Posted by Steve Newbauer
Wow! That boom looks like it is really up there. I am sure however the position of the camera adds to the effect. Never the less, it is still a high boom. And the angle of the boom is quite severe so the height increases drastically as the boom is extended. But the boom height is only part of the deal. The other part is the seat height. Comparing the seat height with the boom height is more critical than just looking at the boom height alone. Most tadpole trikes typically have about a 14 to 16 inch boom height. Of course, the angle of the boom as it extends out greatly effects the actual height. A boom with little angle to it won’t change the height much as the boom is extended out. However, a boom that has a pretty steep angle will greatly add height to the boom as it is extended out. I know I have repeated myself a bit here. I have often wondered why some trikes are made with such severe boom angles since this extreme height gain is the result. I would think that would be very undesirable.
Does all of this matter? Well, that depends. It depends upon the rider. Some people have no problem with the boom height way up above the seat height while others have a big problem with it.
When talking about the height of the pedals, boom, crankset, etc. the term “bottom bracket” (BB) is used. By definition: “The bottom bracket is the part of the bike that connects the crankset to the bicycle frame and allows the crankset (made up of pedals, crank arms and chain rings) to rotate freely.” Of course, that definition is for a bicycle. However it is basically the same for recumbents … just in a different position.
In the image below I have placed a white with blue dot in the center of the bottom bracket and attempted to illustrate the BB measurement from the ground up to the center of the bottom bracket. The red arrow shows the BB measurement. The green arrow shows the seat height measurement. The purple line shows the difference between those two.
As you can see in the picture below I have drawn red lines which show the seat height vs. BB height. The light blue line shows the angle of the boom. The Performer trike on the left side has a steep boom angle and the pedals are quite a ways up above the “common” seat height. The TerraTrike Rover trike on the right side has a fairly level boom with a very high seat so the pedals are down low below the seat. That is quite unusual for a recumbent tadpole trike.
It is an individual choice as well as possible need to choose the setup on the right. I am not sure what that need involves. I am thinking it is more psychological than anything. I could be wrong though. As for me, I would choose the one on the left. I say that because I don’t have the “need” of the other arrangement. And the arrangement on the right means that performance, handling, comfort and some aspects of safety suffer … things that a tadpole trike are known for. I would not want to give those up if I didn’t have to. The bottom line here is that some folks just prefer one over the other.
I just mentioned “comfort” in the above paragraph. I want to touch on this. Before I started riding tadpole trikes I rode recumbent bicycles. I had two recumbent bicycles and both of them had the bottom bracket down low. For awhile I had both my bike and my trike. When I would go from riding my trike to riding my bike I noticed that the bike was not nearly as comfortable to ride as the trike is. (I also noticed that it wasn’t nearly as much fun to ride as my trike is.) It was a no-brainer … the trike wins! And so because my bike just sat around I eventually came to the decision that I might as well sell it. I dood it and don’t miss it at all. So for me the bottom bracket position made a big difference in comfort. The higher position of my trike got my vote.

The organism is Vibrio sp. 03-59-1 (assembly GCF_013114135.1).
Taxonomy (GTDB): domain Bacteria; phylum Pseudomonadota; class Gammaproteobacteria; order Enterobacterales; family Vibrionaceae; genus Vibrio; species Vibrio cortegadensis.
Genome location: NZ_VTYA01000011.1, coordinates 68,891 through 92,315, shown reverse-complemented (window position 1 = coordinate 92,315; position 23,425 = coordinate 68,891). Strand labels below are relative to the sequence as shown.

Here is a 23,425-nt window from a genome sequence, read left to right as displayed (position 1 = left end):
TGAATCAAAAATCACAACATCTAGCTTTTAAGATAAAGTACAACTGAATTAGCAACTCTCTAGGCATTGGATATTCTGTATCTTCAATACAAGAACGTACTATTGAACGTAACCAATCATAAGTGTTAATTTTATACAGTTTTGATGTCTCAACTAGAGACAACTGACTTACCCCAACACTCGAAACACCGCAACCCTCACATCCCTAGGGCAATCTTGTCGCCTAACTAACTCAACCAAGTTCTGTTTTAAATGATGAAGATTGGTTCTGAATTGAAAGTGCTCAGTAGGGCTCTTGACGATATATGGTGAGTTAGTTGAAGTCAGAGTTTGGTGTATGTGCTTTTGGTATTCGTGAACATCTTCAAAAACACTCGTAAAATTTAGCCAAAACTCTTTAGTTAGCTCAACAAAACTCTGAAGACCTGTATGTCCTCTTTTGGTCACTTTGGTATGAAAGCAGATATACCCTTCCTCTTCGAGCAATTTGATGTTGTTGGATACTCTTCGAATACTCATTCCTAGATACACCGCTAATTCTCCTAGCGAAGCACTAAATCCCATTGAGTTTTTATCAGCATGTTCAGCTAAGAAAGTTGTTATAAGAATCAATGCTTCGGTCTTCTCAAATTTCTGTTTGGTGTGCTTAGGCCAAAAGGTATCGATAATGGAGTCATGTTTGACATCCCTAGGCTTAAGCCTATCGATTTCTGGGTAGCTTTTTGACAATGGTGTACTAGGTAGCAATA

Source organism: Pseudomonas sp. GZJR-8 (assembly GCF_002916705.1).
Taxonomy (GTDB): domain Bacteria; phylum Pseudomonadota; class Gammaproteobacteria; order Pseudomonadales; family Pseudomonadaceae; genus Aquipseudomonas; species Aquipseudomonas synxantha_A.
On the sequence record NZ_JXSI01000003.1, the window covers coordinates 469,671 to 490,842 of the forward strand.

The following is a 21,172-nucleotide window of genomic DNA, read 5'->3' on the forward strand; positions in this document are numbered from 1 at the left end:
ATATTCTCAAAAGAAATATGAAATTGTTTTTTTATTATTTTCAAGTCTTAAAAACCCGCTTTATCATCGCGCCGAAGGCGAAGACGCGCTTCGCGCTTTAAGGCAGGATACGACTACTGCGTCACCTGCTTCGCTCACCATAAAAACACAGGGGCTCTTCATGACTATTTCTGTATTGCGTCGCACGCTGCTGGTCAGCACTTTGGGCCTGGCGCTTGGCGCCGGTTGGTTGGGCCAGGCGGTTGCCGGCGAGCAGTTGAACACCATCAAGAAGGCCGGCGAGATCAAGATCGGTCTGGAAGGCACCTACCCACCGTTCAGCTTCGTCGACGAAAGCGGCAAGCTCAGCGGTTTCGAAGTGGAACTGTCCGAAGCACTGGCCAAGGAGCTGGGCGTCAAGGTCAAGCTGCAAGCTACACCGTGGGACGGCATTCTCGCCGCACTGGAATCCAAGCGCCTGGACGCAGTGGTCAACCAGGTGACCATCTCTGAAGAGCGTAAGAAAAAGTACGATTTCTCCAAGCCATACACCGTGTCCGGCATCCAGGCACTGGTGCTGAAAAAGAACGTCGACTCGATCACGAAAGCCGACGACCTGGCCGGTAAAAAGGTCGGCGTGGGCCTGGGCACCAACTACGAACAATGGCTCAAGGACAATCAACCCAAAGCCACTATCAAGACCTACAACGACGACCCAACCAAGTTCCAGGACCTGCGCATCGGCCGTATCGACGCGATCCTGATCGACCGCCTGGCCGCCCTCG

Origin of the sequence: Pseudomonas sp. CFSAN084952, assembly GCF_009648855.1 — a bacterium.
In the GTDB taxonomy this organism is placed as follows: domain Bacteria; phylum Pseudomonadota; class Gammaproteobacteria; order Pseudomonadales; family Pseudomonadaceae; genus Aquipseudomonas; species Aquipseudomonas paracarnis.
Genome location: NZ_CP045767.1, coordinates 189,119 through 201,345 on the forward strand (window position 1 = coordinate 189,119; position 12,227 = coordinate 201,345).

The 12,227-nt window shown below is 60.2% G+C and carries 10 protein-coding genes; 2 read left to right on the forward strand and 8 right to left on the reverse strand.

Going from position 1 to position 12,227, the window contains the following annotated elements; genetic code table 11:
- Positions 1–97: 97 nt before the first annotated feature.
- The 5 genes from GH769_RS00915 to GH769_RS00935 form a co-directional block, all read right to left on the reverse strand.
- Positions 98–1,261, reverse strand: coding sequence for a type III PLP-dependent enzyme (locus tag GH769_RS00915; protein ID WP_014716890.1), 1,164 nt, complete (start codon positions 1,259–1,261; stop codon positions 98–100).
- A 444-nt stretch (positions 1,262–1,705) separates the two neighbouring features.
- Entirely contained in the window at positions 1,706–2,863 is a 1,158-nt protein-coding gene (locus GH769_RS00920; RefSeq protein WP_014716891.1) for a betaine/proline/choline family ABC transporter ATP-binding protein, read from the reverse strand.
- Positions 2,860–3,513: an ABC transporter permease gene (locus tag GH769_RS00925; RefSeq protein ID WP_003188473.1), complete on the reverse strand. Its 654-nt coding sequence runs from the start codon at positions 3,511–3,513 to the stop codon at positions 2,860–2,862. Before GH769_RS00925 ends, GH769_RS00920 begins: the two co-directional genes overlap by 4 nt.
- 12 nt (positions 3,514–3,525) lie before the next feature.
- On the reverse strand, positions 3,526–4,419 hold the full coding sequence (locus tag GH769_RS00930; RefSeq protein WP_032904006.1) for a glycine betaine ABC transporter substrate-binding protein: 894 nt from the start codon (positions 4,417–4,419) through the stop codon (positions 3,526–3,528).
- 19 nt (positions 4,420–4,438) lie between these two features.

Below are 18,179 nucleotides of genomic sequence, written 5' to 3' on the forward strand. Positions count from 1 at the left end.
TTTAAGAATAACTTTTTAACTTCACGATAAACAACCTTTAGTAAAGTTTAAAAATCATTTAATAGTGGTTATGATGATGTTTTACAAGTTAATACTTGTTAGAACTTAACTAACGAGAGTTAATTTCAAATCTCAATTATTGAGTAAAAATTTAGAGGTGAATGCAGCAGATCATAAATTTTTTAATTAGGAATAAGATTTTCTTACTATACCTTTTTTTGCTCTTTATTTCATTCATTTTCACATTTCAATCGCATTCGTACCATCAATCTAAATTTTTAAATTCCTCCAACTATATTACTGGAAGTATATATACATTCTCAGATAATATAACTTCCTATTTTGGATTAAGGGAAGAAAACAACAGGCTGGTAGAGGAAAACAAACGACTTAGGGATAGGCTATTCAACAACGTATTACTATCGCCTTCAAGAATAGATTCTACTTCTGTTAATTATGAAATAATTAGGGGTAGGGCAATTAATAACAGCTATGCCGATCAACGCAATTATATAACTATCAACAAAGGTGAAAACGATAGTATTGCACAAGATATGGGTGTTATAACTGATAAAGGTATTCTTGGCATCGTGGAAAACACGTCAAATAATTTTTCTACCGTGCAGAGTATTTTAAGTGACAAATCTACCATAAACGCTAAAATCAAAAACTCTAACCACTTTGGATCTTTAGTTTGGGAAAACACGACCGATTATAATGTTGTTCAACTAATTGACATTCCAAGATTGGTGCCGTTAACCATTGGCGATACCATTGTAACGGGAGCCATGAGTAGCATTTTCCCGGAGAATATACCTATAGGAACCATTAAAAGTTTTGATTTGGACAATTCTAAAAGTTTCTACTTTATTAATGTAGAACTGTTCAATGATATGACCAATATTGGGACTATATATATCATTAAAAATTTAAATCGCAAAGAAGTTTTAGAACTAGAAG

There is one trike model that I want to point out. It is the well known Catrike 700. The pedals on it are considerably higher in comparison to the seat height than other Catrike models as well as other manufacturer models. The seat height is 8.5 inches and the BB is 17.5 inches. That is 9 inches higher. Compare that with the Catrike Expedition which has a 10 inch seat height and a 16.5 inch BB height. That is a 6.5 inch difference between the seat and the BB. So there is 2.5 inches of difference between the two models. That may not sound like all that much, but you just might be quite surprised at the difference it can make.
Just for comparison, two similar trikes, the CarbonTrike Race tadpole trike has a BB of 15.7 inches and a seat height of 7.9 inches. That is 7.8 inches difference. The ICE VTX has a boom height of 15.9 inches when fully extended and a seat height of 6.5 inches. So that is a range of 5.19 to 9.09 inches of difference.
One thing to keep in mind for those who do a lot of hill climbing … when the trike is actually climbing a hill the BB will become even higher in relation to the seat height. That can be a problem for some people.
I will only mention here that this matter of seat vs. BB height also significantly effects the power and efficiency of pedaling. You won’t see recumbent bikes and trikes which are known to be fast with one’s legs down low. They are always up fairly high.
As stated, some people have physical issues and can’t handle the “normal” recumbent seat height and angle and the relationship with the height of the pedals. So keep this in mind and try to check into it. You sure don’t want to buy the wrong trike and discover you have a problem with this. And it is not just a matter of age. We are all different. I reckon it is a good thing that we have quite a variety of choices among trikes and their build design and features. Whatever you choose to ride here is hoping that you can …
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